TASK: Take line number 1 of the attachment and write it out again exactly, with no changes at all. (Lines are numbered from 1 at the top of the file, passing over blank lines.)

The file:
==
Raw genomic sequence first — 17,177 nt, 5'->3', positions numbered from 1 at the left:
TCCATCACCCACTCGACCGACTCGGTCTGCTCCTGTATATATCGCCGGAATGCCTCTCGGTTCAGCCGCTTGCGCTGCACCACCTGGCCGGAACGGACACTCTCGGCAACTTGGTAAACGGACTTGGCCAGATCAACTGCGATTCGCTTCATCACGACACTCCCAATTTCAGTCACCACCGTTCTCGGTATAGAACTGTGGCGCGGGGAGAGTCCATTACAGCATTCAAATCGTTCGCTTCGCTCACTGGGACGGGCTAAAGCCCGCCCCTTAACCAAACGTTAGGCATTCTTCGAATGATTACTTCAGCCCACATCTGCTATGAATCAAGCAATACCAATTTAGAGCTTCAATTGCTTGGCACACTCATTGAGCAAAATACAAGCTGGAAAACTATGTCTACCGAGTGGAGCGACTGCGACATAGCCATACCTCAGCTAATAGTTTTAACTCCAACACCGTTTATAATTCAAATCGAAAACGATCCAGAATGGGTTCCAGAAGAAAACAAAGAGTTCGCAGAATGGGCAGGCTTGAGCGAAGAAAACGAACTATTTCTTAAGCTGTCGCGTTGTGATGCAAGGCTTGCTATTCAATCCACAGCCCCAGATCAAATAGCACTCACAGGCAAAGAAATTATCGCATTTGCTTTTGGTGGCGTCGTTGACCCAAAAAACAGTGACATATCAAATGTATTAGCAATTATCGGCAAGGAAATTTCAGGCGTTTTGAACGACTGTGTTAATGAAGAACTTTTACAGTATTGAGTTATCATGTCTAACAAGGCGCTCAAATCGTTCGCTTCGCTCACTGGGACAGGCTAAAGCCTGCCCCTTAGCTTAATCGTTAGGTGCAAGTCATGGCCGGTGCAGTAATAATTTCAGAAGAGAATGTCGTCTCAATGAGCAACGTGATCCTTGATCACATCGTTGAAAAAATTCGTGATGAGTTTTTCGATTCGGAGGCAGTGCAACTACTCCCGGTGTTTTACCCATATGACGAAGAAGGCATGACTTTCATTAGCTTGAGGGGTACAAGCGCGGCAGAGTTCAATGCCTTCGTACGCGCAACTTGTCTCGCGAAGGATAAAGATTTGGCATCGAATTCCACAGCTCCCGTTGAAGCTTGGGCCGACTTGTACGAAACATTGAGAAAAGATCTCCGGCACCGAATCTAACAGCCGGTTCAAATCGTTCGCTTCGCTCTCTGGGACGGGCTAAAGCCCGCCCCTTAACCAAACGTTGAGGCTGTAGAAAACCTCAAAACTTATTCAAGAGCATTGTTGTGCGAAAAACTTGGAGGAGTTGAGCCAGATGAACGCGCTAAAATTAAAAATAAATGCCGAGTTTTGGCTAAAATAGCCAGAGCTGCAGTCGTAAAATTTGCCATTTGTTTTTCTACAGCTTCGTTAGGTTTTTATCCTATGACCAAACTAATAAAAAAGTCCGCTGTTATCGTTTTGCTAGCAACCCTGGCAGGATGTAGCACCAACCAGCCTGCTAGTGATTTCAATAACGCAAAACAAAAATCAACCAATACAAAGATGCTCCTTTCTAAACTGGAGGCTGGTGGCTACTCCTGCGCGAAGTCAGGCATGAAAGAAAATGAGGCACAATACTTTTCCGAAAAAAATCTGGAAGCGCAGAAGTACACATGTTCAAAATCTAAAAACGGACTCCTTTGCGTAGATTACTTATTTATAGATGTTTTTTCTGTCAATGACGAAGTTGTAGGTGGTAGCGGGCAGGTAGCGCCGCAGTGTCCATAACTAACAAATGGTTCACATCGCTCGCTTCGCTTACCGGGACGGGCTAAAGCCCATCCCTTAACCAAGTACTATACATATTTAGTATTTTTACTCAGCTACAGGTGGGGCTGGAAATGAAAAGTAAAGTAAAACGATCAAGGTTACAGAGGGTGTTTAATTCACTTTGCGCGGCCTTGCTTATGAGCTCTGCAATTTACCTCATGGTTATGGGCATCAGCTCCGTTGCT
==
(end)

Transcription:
Raw genomic sequence first — 17,177 nt, 5'->3', positions numbered from 1 at the left: